According to the bible, our futures are pre-ordained. Known long before we ever even set out upon our paths, if you will. This is taken to mean that our future is set, which runs contrary to the concept that our future is determined by our own actions, or free will. The fact that we can't reconcile the two only goes to demonstrate the limited understanding of mankind. Both can be in operation at the same time without a single contradiction. Just to keep the example managable, let's go simple Think of your life as a straight line from birth. As you age, that line moves to the right. Pretty standard model so far. Now, let's say at age five you come to your first real decision. You're sitting outside playing, with your mother watching out a window at you(this used to be fairly normal believe it or not). Before you is your favorite toy, and your tricylce. A choice. Back to your "life line". Make your line split in a Y, one going up and one going down to represent your choices. Let's say top is riding the tricycle. As soon as you go up this branch, you immediately have another choice, so make another Y here, top for ride your tryke on the driveway, bottom for riding your tryke out into the back yard. Again, let's go top. As you come to the end of the driveway, you come to another choice. Do you turn your tryke around before you reach the end of the driveway, or do you ride out into the street to turn around. If you choose to ride out into the street, you end up getting hit by a speeding drunk. Now, if you look at the timeline, you can clearly see where multiple choices were available, and where any one of them would have led to an outcome completely different to the one just witnessed. Is the idea of preordination to say that God doesn't know what would happen if any of those other choices were made? Or does the idea of preordination, foreknowing, mean that God knows the outcome of every decision option and how it will impact our lives all the way out to our end? How much more can God say "I know best" if he has already seen all 9 million endings of your life and what choices get you to which ones. That's what I believe. I believe God sees all the choices we will ever have to chose from and he sees all the possible outcomes from those choices. Free will is like a checkers piece moving on the board. You have all these different options on how to get to the other side, and you don't have a set destination, but not all of your choices will get you to the other end. I don't believe God knows what our choices will be, he just knows what they could be, and the consequences thereof. This is why we are instructed to seek his counsel, ie prayer on decisions. So he can give us a free hint on which way to go. Sure, it may not always seem like the preferred decision at the moment, but maybe from that missed promotion, a business entrepreneurship comes about that leads you to meet someone at a convention years down the road who becomes the love of your life. Sure, you're never as well off as you would have been with that promotion you turned down all those years ago, but you live happier with your wife and children than you ever did alone. In fact, maybe if you had taken that promotion, seven years down the road you end up jumping out the window of our very nice corner office window to your death. That's my answer. Free will is the conscious movement of man through the almost limitless options foreseen by God.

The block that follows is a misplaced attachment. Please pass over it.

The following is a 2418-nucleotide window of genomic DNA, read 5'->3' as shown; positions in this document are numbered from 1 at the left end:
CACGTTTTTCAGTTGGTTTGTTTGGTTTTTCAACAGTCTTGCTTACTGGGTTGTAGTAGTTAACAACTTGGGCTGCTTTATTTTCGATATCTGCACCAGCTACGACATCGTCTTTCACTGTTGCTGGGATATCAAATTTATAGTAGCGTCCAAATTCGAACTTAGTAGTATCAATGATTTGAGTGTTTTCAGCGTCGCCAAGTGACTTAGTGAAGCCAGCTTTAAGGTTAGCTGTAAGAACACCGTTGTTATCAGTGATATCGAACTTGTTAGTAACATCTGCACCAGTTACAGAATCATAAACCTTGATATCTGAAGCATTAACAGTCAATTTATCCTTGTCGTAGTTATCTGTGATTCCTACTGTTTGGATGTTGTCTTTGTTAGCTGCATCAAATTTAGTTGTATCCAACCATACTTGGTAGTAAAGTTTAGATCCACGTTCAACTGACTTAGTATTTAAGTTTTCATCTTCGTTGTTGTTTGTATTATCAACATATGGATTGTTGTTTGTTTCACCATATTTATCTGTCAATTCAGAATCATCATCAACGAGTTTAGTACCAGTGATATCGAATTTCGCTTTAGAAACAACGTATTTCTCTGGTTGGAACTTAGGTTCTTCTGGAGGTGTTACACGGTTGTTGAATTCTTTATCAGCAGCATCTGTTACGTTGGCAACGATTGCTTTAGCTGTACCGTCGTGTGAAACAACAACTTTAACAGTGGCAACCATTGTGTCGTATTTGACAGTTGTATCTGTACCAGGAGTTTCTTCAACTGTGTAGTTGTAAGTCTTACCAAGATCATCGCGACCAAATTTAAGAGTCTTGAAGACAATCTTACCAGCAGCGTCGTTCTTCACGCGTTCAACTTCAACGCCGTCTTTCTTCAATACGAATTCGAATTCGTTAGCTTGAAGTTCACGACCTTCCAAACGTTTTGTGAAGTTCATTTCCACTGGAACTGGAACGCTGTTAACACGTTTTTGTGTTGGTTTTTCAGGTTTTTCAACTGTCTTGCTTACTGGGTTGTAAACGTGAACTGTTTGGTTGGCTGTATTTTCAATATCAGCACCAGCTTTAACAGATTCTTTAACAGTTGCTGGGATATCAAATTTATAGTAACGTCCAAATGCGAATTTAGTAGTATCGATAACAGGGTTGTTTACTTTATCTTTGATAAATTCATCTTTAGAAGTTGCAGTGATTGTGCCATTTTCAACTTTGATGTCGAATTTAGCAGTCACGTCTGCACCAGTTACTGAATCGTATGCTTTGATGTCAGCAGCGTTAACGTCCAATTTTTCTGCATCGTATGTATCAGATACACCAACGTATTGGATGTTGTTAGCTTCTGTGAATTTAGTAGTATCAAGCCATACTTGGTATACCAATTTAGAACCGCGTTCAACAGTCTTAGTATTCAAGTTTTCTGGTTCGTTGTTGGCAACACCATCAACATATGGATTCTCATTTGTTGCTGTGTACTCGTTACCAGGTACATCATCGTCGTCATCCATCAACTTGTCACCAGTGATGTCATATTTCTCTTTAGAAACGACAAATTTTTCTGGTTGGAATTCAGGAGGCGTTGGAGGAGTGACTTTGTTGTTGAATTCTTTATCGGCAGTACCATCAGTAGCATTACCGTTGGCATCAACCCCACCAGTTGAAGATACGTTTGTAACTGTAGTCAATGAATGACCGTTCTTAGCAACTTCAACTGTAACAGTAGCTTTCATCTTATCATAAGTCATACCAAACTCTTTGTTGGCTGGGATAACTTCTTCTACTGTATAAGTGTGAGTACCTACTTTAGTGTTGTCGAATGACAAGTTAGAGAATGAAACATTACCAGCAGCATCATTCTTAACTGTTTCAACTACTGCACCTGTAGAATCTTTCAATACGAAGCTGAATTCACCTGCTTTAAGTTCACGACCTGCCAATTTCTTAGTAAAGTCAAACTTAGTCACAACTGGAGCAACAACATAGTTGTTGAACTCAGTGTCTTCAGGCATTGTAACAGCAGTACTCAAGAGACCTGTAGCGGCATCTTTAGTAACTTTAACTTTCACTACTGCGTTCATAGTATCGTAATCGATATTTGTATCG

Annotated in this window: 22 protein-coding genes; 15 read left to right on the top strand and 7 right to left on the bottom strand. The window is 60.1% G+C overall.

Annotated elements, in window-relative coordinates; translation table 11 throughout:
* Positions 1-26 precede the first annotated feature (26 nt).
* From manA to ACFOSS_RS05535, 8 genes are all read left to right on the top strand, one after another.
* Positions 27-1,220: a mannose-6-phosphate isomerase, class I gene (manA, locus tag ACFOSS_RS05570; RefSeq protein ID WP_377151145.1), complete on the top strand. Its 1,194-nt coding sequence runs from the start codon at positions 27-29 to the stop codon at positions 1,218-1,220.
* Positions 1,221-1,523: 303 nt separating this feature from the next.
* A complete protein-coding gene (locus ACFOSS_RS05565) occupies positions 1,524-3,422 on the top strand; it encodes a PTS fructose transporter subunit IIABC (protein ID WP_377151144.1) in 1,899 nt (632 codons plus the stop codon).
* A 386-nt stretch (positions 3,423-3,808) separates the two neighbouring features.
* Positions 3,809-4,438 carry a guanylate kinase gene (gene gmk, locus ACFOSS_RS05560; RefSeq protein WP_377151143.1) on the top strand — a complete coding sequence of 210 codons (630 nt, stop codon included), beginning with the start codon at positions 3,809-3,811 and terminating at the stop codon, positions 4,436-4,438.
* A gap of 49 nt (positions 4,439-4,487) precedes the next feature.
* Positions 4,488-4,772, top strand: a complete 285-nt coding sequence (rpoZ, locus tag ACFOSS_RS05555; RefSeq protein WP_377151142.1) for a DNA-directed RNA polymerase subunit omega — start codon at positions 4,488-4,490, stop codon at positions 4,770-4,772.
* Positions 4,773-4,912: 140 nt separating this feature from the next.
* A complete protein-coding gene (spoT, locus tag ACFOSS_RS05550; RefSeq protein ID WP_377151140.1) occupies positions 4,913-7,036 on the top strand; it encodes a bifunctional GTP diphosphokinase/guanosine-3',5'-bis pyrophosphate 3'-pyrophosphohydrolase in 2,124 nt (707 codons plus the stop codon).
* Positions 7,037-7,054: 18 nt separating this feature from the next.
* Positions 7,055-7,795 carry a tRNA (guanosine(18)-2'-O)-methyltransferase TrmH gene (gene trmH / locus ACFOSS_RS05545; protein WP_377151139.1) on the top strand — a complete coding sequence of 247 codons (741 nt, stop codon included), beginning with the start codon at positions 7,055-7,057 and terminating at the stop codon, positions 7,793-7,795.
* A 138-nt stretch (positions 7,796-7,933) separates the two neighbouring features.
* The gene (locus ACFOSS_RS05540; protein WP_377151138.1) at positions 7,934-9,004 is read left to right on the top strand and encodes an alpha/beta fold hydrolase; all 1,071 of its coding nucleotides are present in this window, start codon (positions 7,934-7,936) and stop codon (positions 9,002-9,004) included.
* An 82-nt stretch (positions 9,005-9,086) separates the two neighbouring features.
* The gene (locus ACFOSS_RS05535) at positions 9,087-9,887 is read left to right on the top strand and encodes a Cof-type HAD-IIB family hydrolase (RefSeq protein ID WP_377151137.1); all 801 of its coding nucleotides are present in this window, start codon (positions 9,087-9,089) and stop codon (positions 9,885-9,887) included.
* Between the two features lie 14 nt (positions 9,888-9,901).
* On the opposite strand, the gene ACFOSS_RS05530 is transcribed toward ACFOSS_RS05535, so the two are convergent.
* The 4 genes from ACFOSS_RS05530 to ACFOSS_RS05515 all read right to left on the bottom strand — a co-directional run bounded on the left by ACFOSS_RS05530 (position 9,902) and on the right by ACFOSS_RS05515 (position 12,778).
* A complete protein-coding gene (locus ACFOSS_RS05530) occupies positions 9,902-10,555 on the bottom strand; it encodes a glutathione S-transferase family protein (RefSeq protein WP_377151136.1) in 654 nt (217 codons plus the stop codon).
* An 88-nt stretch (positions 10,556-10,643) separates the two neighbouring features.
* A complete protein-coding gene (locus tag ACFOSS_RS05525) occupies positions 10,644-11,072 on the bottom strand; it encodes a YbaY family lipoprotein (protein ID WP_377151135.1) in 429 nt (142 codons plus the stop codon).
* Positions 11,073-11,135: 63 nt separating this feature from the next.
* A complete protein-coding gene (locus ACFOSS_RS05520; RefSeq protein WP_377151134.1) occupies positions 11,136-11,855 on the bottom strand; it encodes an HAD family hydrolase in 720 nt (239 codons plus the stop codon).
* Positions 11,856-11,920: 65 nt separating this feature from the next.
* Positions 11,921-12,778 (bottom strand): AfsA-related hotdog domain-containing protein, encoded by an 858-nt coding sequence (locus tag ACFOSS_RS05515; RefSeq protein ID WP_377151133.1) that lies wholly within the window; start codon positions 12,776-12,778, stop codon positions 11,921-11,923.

The part of all this I believe is most overlooked actually is the god part. This entire idea of "preordination" is based on god. The idea of god after all these thousands of years is still in the idea phase. It is not proven, it has never been proven or even come close to being proven nor does anyone even try to prove it. So to skip this very basic step and move on to what we think god does and what god is, is an enormous fault in logic.

Not only do we not know the mind of god, the motives of god; we also don’t know that god exists. As of now the entire idea is on paper and in our minds and does not actually exist in the real world.

Any person who makes a claim is burdened with providing proof of said claim. Religion is NOT the exception.

Preordination being the claim which is based on another unproven claim…it’s a house of cards waiting to be knocked over.
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Re: So everything that will happen is already preordained?

Postby HazyFantayzee » Tue Aug 07, 2012 10:44 am

I guess everybody likes the idea that we are free. yet some people easily accept the concepts of fate and destiny too. Cant the two really work together? I'm not sure.

No we're not completely free... how could we ever be? We are restricted by physicalities, society... everything. Everything has limits. There is no endless list of options... We're even limited by our own personalities... how may times do you hear people say " oh they would never do that" ? To an extent we're predictable... we were "always going to do something a certain way"... to me this doesn't illustrate freedom.

So if we're not free... whats the point ? Maybe we were 'destined' to learn something instead... If you believe as I do that your soul has multiple lives in different 'hosts' then this method could be beneficial and not a waste of time, irrespective of whether we ever really have choices or if choice is just an illusion.

Then there's the nature / nurture argument... :?: :?: :?: